Fox 5 DC Interviews Marc Silverstein for Insight into R. Kelly’s On-Air Explosion

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“Wow. What just happened?” That’s what just about anybody who watched Gayle King’s CBS This Morning interview with R. Kelly would have asked as the piece ended in chaos. Fox 5 DC anchor Shawn Yancy called in On The Marc Media’s own Marc Silverstein to break down the blow-up for Fox 5’s viewers — live during the 6:30 news, just hours after Kelly’s interview went viral.

Kelly started out calm, cool and collected — always a good approach for someone sitting in the on-camera hot seat in front of a reporter. Suddenly, kaboom! He’s out of his seat, tearfully ranting and raving, spewing denials and claiming he’s the victim of persecution and false accusations.

Whether R. Kelly’s on-air meltdown was a spontaneous loss of composure or a staged eruption, will long be a topic of debate. Either way, the guy blew it with his interviewer — and in the process provided a painful-to-watch but valuable case study both for public relations pros and those seeking to be in the news.

If you want to reap the value of headlines, without flaming into an R. Kelly-style burnout, here are some prudent and proven steps to keep you on the sunny side of the news.

First, you need to decide if doing an interview would even be smart. Ask yourself these four questions to help decide if you should proceed.

  1. GOALS: What do you want to get out of the interview?
  2. COSTS/BENEFITS: What are the pros/cons of doing an interview?
  3. TIMING: What’s the best time to do the interview?
  4. TARGET AUDIENCE: Who are you trying to reach, and what outlet gets you in front of that audience?

Now it’s time to prepare. Follow these five steps to give the interview of your life.

  1. Do your research.
    1. What kind of program is it? Who is its audience? Is it live or taped, on location or in the studio?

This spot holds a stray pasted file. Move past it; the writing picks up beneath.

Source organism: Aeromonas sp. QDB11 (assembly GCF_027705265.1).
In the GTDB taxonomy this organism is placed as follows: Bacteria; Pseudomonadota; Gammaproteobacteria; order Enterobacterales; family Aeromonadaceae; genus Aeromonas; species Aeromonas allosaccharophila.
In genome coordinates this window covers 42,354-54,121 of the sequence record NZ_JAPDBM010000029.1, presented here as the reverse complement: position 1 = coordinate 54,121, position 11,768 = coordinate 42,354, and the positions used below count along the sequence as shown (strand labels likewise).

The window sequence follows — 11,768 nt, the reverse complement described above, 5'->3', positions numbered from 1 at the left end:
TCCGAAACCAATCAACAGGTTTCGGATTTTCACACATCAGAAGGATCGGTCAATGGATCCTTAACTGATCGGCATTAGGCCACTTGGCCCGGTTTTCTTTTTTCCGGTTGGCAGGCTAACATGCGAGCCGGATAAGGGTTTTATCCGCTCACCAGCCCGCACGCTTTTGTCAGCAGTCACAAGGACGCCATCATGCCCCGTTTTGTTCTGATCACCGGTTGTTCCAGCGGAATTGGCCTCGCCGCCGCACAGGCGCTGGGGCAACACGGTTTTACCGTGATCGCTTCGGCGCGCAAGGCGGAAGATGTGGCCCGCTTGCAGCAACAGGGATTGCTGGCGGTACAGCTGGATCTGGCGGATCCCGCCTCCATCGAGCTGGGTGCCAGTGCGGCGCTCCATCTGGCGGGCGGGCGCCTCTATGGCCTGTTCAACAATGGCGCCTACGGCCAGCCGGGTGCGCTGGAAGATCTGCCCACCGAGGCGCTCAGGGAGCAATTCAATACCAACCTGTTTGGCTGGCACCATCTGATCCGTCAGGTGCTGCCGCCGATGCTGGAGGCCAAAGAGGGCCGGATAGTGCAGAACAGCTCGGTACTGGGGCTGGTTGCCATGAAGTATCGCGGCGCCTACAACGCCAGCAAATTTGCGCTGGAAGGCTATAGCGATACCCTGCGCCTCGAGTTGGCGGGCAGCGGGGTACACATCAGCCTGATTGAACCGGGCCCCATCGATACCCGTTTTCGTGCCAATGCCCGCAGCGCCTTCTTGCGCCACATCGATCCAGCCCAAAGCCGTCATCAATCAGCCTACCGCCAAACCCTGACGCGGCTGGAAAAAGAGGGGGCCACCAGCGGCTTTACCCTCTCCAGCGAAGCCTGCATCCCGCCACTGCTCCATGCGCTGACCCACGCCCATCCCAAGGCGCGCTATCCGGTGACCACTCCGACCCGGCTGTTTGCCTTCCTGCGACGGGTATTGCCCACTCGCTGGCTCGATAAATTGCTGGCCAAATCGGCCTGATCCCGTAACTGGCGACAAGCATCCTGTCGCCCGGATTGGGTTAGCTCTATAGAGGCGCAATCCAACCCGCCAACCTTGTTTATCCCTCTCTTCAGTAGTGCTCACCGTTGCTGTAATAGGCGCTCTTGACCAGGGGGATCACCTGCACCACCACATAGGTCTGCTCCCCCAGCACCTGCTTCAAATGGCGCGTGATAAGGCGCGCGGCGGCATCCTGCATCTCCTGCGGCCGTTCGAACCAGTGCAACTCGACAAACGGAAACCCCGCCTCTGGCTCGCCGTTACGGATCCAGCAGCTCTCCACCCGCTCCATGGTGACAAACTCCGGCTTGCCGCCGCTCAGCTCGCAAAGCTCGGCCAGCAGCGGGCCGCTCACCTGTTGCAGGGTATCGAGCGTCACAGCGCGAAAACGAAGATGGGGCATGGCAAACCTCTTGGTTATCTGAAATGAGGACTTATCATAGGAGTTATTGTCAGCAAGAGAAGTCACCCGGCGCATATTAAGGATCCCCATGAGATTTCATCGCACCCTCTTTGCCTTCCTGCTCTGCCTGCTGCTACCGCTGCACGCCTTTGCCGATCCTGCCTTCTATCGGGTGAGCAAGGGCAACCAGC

2. Define your message.
    1. What message do you want to convey? What overall tone do you want?
    2. Prepare your talking points and make sure you stay on message.
    3. Be authentic and truthful. If you can’t be both of those, DON’T do the interview.
  1. Define your image.
    1. Your physical appearance will make an impact — positively or negatively. Make sure your clothes, hair and accessories portray the image you want.
    2. Practice your facial expressions and your “listening face.” The camera will likely be on you while the reporter is asking questions, so make sure you maintain a pleasant expression.
  1. Anticipate questions.
    1. It’s the reporter’s job to get the details, so be honest with yourself on any touchy subjects they could try to leverage, and plan out your responses in advance.
    2. Identify potential “gotcha questions” the reporter might ask, and write out your talking points so they’re clear in your memory.
    3. Understand there will be some questions you could not have anticipated. Prepare some ways to transition to another topic, or give an answer that aligns with your key message without appearing to dodge the reporter’s question.
  1. Practice, practice, practice.
    1. Practice makes perfect — or at least better. You should sit down with a former journalist or a PR crisis expert and have them pepper you with questions, the layups and the really tough questions that’ll make you feel uneasy. Train for the worst-case scenario so you’ll be poised and prepared during the actual interview.
    2. Tape your practice sessions so you can identify body language, facial expressions or any tics in your speaking style that might not reflect the image you seek to portray.
    3. Have an emergency backup plan. How will you turn the interview around if you realize it’s going in the wrong direction? Again, this is where a PR counselor can help you plan for different scenarios.
    4. Don’t overpractice. You don’t want to seem robotic
    5. Practice your ad libs. Yes, it may sound counterintuitive. But have some one liners ready to go, just in case. But be cautious. They need to fit the situation. You don’t want to seem too glib, if the topic is serious.

Going on TV, whether live or taped, only makes sense if doing so furthers your goals. Following the tips above will help you make the experience as positive and useful as possible. But reading about it only gets you so far. If you’re about to make a TV appearance — whether it’s your first or your fifteenth — On The Marc Media can provide media coaching and on-camera practice before you take your turn in the spotlight. Contact us here to learn more, or call us at 301-545-0108.



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